Granted I am not in the target demo for this movie’s audience, but I found the main character to be rather hard to relate with. The film opens with her deciding to end her marriage to Billy Crudup (Watchmen). So far I’m okay. The dissolution of a marriage, especially when you’re older, is a prime starting point to reevaluate your life now that you’re on your own and, frankly, terrified by that prospect. But then the movie presents Gilbert as a rather self-involved and almost callous individual. Her husband is devastated, but she’s only tear-eyed one night as she prays to God why she’s in her marriage. Then we get a scene where the couple meets to talk about their impending divorce. Crudup wants to talk and work on fixing whatever problems exist. Gilbert won’t even do that. She is bailing. Her refusal to even try to fix her marriage, in the face of her husband who is willing to choose his wife over everything in the world, is a perplexing filmmaking decision. Gilbert seems shallow. The movie throws out some half-hearted excuse, saying her husband is wishy-washy about his career, but it’s a smokescreen. Why even leave this stuff in there if we’re just going to dislike Gilbert? That’s like including an opening scene in Schindler’s List where Schindler beats a child to death. A hyperbolic example, yes, but proof that it’s a terrible idea to have an early scene kill audience sympathy for your main character.

And so Gilbert goes about on her globetrotting voyage of self-discovery, chiefly to fulfill her health, spirit, and heart. Except the movie seems to get worse with every stop on the map. The overly long beginning in New York shows that our flighty main character shacks up with a hunky theater actor (James Franco), and then even there agonizes over how unhappy she is with this new guy. She needs to learn to love herself before anybody else, she says. Not to sound sexist, but I think many women wouldn’t have problems being in relationships with Crudup and Franco (edit: written before revelations of Franco and sexual harassment surfaced). Now people can find unhappiness in all stripes, especially with beautiful people, but Gilbert is packing up a lot of self-absorption before she ever leaves New York City. In Italy, she finds freedom in losing herself to food. She feasts on fine Italian cuisine and doesn’t obsess over her weight gain. In fact, she and a buddy treat shopping for larger sized jeans as a joyous celebration. I?m pleased that people can become more comfortable with their bodies, but Roberts celebrating gaining 10 pounds and not caring may rub some core audience members the wrong way. However, this Italy section focuses on food and fellowship, and Gilbert learns the language, enjoys the company of a group of locals, and cooks a traditional Thanksgiving dinner for her new friends. This is easily the most likeable Gilbert will be in the film.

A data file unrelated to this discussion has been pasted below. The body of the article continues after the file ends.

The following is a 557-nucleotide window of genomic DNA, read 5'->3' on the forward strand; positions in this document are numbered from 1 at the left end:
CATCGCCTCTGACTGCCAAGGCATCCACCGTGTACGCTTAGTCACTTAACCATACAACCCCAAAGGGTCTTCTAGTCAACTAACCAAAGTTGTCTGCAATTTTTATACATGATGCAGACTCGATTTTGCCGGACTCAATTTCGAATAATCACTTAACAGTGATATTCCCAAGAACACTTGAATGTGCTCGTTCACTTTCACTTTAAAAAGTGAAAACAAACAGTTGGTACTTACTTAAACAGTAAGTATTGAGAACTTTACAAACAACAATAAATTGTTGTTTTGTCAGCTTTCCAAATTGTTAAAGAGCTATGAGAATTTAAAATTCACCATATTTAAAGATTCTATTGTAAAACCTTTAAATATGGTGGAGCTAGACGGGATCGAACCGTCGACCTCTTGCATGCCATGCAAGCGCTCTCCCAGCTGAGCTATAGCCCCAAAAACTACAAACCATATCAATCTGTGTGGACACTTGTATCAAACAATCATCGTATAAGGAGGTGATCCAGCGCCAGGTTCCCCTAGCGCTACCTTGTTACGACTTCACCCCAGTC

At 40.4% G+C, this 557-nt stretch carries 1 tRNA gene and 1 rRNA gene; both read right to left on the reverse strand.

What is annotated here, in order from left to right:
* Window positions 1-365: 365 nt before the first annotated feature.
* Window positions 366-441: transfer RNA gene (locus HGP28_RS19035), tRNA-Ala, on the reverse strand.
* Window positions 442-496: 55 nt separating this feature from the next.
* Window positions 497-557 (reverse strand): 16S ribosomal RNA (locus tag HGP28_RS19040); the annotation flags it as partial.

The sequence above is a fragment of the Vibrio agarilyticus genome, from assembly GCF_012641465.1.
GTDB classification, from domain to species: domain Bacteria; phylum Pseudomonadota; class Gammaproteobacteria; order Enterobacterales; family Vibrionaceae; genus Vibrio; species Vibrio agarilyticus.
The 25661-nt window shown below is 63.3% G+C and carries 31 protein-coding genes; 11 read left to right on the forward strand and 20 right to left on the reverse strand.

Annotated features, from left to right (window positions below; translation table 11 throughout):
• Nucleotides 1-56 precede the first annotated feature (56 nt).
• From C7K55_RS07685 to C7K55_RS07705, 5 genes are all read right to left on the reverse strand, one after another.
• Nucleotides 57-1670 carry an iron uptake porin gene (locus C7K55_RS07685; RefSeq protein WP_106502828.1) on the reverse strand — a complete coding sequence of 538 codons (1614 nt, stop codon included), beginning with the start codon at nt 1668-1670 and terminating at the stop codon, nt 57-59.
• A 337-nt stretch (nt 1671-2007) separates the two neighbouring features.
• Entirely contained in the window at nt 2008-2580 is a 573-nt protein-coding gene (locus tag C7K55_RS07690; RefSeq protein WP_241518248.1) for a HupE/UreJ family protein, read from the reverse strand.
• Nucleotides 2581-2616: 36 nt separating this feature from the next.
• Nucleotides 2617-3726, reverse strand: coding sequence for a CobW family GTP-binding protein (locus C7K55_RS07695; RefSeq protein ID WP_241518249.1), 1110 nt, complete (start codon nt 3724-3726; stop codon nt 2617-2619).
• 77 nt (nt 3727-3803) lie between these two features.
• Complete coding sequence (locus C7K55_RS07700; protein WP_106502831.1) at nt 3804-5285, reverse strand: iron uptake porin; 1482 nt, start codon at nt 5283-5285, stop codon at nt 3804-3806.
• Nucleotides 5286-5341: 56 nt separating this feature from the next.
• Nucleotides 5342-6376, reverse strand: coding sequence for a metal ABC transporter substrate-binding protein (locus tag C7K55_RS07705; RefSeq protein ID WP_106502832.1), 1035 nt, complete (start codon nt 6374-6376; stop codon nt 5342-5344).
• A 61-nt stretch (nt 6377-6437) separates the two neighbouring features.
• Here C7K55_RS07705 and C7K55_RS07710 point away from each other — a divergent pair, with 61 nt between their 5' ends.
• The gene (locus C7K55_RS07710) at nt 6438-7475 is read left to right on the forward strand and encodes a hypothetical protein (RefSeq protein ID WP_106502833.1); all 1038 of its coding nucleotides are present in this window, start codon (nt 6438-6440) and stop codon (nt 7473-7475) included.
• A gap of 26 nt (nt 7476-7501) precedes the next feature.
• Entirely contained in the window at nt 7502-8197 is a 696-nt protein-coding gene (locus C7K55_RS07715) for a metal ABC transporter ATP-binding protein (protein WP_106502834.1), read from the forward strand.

First off, a film about a character finding personal discovery and self-awareness is going to be hard to pull off. Internal journeys of self-actualization and enlightenment don’t necessarily scream great movies, a medium of images and movement. For this to work you need a good story and a character worth rooting for, somebody who the audience can empathize with and cheer on the arduous path to personal grace. Elizabeth Gilbert is not that character. The other two segments in India and Bali are a true test of patience. Watching Roberts sway around, chant to herself, and look forlorn waiting for enlightenment to come is not the best use of 40 minutes. Richard Jenkins (The Visitor) gives the film’s best performance in the most tedious segment, which kind of reignites the “tree falling in a forest” scenario. When Indians have spiritual crises do they travel to New York? The end feels even more leisurely paced and I found myself nodding off here and there. The movie was failing to keep my attention short of some lovely scenery.